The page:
Ukha is an enigma of Russian cuisine. It sounds simple: fish, vegetables and spices. But what about all the places where it’s not made with these ingredients? While some people argue about it, others get into arguments – and sometimes heated arguments that turn into fights – over the fact that ukha is not fish soup at all. So what is the truth?
On the one hand, we suffer from excessive national pride. As we all know, “a poet in Russia is more than a poet”. So naturally we don’t just have fish soup, we have ukha. It’s not like the French bouillabaisse.
On the other hand, when we look deeper, we don’t know exactly what Ukha is. There are no canonical recipes for it and there never have been. In fact, until the 18th century, ukha was not a “fish soup” at all. We find “chicken ukha” or “duck ukha” in texts from the 17th century.
Even the word “ukha” is not specifically Russian. In all Slavic languages, from Polish to Bulgarian, there are similar words that mean soup or broth. For this reason, linguists have long suspected that the word comes from Old Indian yū́́ṣ. Russian “yushka” (broth or broth) is a holdover from ancient times, when fish, meat and poultry all went equally well in the pot.
Even old ukha names don’t make you feel patriotic. As the Russian-Ukrainian historian Nikolai Kostomarov wrote, in the 16th century, “fish soup with cloves was called black ukha, with pepper it was white ukha, and without spices – naked ukha.” So it turns out that without foreign spices our fish soup is “naked”? It’s not very flattering.
That said, today, once you try ukha, you won’t confuse it with any other soup. The paradox is that you can try dozens of kinds of ukha – each Russian province has always had its own recipe. In the Middle Volga it is made with sterlet (small sturgeon) and onions, in Arkhangelsk — with cod (even cod liver) and milk, in Baikal — with omul and rice. Azov ukha is really something special. It is made with tomatoes and apples – sometimes pickled apples.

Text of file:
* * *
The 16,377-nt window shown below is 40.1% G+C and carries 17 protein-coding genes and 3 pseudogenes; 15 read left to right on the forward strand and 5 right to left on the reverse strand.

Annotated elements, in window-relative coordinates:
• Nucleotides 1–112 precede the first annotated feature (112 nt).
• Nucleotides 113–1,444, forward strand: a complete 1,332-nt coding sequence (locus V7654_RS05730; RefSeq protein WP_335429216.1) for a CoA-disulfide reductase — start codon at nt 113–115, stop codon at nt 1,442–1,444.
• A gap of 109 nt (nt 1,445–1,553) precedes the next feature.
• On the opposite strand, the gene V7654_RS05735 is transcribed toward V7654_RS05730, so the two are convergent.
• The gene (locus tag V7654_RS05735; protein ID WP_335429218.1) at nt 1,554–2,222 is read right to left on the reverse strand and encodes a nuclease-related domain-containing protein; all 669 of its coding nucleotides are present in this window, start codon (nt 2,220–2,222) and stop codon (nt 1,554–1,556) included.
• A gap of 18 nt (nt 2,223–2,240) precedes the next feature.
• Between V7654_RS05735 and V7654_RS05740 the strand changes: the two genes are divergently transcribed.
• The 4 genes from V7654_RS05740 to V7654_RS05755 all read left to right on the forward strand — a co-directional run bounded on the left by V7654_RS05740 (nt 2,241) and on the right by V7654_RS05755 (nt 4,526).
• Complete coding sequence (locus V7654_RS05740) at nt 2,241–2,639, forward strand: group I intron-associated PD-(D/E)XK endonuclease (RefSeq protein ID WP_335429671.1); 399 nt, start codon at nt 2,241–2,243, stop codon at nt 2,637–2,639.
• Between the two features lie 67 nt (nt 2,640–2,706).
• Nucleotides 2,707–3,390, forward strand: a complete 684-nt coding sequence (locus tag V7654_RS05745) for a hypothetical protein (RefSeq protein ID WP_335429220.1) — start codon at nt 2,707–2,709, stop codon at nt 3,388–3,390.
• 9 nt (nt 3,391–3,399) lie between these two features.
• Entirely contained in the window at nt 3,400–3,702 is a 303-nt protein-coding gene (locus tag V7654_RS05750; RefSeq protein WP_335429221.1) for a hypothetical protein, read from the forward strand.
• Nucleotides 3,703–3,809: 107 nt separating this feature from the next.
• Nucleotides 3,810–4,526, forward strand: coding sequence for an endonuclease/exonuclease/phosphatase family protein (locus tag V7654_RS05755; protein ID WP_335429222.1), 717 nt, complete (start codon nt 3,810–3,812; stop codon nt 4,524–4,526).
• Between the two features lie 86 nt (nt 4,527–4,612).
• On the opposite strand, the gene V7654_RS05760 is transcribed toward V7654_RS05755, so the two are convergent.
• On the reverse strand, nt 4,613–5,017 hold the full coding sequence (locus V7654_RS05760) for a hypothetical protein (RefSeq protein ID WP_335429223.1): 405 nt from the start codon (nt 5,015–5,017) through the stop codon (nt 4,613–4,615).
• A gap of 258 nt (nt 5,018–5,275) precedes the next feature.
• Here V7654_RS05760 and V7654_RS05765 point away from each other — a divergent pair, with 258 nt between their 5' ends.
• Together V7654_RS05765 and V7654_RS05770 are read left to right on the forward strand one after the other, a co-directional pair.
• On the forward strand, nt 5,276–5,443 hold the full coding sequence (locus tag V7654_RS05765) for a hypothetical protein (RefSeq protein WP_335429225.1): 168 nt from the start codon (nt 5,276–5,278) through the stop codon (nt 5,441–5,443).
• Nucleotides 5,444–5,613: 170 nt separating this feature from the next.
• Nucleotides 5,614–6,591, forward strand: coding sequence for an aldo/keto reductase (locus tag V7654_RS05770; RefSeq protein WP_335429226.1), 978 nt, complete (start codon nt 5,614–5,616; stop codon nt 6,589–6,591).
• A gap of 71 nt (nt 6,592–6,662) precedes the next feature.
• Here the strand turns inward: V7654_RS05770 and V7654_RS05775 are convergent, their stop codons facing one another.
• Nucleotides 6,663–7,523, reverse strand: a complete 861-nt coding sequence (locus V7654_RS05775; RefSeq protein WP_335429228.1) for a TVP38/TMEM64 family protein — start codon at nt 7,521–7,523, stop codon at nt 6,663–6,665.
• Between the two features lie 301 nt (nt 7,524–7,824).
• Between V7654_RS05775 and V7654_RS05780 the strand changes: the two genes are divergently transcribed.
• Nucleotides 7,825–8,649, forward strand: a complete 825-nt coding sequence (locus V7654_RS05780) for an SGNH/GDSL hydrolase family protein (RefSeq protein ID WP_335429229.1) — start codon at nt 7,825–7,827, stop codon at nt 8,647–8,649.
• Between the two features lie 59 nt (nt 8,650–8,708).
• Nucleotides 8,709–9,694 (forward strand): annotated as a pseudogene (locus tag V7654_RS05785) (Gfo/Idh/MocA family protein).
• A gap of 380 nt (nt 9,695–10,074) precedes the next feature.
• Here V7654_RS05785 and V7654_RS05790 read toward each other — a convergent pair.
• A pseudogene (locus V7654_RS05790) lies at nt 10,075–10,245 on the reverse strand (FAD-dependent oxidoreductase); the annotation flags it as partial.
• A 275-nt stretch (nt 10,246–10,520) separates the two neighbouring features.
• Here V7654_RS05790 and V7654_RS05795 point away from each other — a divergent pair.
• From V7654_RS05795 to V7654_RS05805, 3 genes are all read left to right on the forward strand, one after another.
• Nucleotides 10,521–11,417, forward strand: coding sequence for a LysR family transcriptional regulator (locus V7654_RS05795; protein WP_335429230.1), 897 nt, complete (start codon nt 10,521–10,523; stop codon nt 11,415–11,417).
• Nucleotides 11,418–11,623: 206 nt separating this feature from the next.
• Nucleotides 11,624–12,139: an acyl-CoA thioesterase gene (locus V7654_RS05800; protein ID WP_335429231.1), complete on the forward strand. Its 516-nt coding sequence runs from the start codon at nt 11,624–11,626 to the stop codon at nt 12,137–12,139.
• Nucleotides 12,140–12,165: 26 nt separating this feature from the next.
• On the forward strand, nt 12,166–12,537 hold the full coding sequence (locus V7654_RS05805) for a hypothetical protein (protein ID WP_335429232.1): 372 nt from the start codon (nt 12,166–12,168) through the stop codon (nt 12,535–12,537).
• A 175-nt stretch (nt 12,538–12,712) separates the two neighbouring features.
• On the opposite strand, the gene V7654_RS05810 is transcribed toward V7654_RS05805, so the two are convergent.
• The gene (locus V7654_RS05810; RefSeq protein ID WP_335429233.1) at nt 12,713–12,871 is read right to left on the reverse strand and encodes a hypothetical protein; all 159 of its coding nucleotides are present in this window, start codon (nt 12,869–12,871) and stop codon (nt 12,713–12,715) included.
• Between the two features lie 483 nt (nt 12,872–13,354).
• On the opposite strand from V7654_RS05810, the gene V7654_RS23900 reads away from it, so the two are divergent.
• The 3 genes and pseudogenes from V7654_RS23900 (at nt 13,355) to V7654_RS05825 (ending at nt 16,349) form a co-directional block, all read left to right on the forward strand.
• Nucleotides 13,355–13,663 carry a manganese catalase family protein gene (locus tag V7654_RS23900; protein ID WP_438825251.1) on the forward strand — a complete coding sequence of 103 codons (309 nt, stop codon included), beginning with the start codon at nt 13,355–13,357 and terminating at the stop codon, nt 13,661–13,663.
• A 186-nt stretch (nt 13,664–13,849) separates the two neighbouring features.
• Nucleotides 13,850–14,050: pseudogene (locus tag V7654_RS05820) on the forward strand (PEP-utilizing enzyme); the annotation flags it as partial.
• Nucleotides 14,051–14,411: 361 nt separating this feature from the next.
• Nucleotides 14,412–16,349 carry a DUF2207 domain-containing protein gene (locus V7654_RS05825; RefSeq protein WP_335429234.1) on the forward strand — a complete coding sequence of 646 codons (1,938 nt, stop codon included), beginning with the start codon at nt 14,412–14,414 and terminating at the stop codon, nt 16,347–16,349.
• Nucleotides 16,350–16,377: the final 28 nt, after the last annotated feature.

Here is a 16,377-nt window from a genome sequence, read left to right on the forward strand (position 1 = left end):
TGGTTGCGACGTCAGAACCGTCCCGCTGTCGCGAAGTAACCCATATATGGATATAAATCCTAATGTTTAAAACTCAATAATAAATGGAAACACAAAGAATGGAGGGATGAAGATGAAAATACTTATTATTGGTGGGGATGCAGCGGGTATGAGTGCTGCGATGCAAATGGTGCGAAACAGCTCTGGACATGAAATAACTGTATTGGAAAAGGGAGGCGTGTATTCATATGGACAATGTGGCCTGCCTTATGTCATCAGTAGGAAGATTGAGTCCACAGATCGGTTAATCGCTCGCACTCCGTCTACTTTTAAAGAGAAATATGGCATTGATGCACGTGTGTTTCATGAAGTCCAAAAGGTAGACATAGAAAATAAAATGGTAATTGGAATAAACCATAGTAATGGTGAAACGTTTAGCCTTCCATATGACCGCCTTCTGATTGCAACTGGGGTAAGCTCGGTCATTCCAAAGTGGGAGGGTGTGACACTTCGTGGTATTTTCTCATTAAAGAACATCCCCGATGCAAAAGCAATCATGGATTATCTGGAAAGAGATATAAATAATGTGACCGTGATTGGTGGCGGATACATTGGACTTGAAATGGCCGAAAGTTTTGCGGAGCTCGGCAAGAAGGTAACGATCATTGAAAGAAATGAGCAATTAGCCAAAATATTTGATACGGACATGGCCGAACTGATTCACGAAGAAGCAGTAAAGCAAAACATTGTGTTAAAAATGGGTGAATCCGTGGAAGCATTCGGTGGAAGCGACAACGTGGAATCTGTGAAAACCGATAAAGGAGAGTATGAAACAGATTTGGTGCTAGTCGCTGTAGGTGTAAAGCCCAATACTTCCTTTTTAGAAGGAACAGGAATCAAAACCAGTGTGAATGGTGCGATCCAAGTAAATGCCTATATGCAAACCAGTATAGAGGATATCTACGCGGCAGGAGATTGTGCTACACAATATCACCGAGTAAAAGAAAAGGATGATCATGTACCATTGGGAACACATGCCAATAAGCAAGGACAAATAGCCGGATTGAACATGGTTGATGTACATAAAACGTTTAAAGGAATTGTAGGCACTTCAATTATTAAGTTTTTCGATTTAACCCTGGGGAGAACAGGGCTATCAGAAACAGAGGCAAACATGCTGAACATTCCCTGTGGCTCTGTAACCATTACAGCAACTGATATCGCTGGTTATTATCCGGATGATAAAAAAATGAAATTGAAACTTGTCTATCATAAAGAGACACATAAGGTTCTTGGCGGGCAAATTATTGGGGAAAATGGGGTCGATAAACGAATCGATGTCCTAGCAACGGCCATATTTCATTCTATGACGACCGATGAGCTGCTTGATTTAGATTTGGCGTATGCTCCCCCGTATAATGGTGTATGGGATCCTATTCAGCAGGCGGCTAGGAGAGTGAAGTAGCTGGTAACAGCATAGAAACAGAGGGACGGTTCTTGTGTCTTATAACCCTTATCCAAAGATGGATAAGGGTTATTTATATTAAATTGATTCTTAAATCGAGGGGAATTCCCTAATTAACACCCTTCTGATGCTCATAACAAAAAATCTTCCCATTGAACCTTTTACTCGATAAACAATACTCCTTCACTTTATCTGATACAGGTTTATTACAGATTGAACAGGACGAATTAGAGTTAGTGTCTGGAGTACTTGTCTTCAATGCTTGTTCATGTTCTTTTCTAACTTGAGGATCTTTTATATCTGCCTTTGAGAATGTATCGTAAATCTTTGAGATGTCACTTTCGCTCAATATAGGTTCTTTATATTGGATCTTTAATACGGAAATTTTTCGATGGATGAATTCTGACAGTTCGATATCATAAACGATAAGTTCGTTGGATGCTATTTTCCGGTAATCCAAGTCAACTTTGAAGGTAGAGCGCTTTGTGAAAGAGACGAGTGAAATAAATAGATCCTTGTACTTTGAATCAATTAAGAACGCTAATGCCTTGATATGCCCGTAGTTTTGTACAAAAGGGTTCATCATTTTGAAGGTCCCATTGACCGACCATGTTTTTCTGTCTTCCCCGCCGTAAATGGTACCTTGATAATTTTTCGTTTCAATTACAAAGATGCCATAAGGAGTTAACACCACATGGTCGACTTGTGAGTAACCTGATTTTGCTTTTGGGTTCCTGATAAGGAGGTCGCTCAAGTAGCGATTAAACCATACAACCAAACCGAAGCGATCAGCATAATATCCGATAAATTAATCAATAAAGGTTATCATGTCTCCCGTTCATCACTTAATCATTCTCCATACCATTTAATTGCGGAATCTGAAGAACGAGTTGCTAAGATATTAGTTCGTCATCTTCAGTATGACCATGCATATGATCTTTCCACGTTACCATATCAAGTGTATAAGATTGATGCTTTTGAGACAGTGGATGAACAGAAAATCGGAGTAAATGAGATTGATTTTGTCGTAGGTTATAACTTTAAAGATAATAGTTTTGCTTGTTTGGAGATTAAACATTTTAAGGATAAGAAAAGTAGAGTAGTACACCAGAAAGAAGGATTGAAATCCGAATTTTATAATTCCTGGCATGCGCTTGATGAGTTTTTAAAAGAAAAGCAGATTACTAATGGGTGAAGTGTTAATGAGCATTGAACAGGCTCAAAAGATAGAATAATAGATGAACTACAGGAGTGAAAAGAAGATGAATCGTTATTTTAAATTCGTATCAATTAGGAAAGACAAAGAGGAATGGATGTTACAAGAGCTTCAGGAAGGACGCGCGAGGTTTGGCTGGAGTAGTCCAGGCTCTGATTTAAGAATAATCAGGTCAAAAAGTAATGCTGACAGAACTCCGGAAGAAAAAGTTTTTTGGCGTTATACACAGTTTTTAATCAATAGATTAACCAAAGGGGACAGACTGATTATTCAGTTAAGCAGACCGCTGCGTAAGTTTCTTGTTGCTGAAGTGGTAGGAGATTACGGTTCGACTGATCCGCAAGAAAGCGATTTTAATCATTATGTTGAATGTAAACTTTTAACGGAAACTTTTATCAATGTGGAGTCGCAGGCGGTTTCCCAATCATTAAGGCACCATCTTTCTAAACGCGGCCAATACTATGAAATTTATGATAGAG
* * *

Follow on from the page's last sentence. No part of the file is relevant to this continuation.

When you do this kind of ukha, you put in silver carp first. Then bream, European carp and carp. A few catfish. And the zander which, according to the locals, adds sweetness. But God forbid you say a word about adding pike-perch when you are on the Volga. As one reader recently wrote to us, “they’ll beat you for it.”
The common point of each recipe is a rich broth made up of several types of fish. Its historical apotheosis was “Shuvalov’s ukha”. Ivan Shuvalov was a favorite of Empress Elizaveta Petrovna and a true gourmet. He loved ukha made with an incredible amount of fish, which was cooked for three days. Once this soup was served at a palace feast, he stood up, took a gold medal. He took the imperial coin out of his pocket and carefully put it in a bowl of soup. The heavy piece did not sink, so “strong” was Shuvalov’s ukha.
Ukha is the essence of antiquity. In the 16th century there was a soup called yurma. It was made with fish and chicken. The two broths were mixed and the fish acquired a distinct chicken flavor. In central Russia, no one has heard of this soup for centuries. But in the south, in the Rostov region, he survived. “Cock ukha” is a soup still prepared in Cossack cuisine.
So how did this recipe survive? In fact, it’s quite simple, in the 15th and 16th centuries people fled south to the Don River to escape the oppression of the Tsar in Moscow. There, on the Don, they became free Cossacks. They have managed to preserve their cuisine, a magnificent monument to our gastronomic past.